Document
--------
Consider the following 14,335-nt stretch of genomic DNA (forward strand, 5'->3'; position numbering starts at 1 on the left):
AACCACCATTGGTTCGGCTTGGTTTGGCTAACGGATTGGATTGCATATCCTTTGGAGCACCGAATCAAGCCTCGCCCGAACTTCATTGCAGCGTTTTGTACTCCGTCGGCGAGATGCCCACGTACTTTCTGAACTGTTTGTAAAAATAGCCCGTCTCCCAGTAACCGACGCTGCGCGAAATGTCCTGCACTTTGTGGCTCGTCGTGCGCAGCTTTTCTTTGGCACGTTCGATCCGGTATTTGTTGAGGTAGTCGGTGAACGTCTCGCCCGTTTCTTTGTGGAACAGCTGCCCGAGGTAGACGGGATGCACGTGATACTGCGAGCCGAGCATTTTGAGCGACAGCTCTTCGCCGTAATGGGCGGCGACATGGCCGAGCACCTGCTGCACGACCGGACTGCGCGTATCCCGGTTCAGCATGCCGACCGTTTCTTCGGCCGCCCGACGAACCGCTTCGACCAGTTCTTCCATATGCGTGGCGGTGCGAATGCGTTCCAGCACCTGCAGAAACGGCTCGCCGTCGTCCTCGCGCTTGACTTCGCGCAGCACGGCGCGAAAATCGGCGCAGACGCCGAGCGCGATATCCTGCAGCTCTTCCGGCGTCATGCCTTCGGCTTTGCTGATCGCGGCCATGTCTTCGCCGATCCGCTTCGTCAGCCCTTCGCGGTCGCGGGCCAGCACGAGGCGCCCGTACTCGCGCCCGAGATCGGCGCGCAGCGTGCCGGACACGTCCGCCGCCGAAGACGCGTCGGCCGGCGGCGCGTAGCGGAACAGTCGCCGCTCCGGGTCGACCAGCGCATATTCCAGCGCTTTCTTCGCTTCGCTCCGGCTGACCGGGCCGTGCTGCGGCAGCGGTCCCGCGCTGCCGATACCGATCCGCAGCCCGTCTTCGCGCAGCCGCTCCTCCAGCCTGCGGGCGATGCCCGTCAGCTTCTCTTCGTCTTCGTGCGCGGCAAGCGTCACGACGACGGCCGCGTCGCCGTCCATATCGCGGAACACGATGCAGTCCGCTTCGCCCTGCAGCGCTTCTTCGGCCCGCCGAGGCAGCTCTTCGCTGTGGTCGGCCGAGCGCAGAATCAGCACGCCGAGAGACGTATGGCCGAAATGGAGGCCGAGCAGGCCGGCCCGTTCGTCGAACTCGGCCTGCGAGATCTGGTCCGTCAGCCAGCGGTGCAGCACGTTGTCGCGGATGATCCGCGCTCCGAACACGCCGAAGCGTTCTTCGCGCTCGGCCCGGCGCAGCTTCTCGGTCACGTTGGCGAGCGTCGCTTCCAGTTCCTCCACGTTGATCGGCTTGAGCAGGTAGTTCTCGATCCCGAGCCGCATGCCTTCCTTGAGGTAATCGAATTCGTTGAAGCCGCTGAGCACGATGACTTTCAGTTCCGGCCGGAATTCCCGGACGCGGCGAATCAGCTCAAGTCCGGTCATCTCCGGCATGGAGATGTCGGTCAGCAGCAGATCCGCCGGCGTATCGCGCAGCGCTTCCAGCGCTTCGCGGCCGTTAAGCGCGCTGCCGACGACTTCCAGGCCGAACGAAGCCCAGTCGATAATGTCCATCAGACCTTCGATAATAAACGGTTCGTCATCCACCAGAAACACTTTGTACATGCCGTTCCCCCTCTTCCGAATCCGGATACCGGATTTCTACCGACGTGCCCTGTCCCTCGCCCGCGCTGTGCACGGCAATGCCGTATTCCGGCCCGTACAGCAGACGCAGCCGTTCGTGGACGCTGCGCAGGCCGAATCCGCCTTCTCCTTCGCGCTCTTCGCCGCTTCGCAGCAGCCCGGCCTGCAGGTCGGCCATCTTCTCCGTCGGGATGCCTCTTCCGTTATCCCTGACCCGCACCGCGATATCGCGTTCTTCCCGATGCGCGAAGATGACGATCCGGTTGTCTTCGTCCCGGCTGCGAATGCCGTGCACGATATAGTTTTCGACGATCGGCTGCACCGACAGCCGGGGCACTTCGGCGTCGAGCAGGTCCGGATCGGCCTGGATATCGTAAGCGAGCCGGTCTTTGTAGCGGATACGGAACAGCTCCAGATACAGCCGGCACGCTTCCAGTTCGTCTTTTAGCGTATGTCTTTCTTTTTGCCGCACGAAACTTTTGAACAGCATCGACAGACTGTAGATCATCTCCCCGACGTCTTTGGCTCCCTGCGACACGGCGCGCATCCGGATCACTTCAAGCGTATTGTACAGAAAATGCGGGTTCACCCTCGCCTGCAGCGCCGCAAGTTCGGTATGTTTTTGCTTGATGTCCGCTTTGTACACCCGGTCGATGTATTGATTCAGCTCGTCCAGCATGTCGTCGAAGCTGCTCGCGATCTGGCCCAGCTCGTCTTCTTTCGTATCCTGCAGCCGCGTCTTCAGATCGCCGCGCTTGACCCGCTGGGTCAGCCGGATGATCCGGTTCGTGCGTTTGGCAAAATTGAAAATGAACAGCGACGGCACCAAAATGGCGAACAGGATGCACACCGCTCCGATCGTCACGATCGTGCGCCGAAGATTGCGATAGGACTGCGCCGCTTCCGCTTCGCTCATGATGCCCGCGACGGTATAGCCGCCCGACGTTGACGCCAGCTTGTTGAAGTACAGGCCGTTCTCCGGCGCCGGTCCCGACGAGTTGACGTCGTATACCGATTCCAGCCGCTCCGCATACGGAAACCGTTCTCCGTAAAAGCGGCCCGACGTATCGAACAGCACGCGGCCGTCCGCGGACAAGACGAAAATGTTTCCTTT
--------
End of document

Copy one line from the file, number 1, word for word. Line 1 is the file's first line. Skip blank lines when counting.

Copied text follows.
Consider the following 14,335-nt stretch of genomic DNA (forward strand, 5'->3'; position numbering starts at 1 on the left):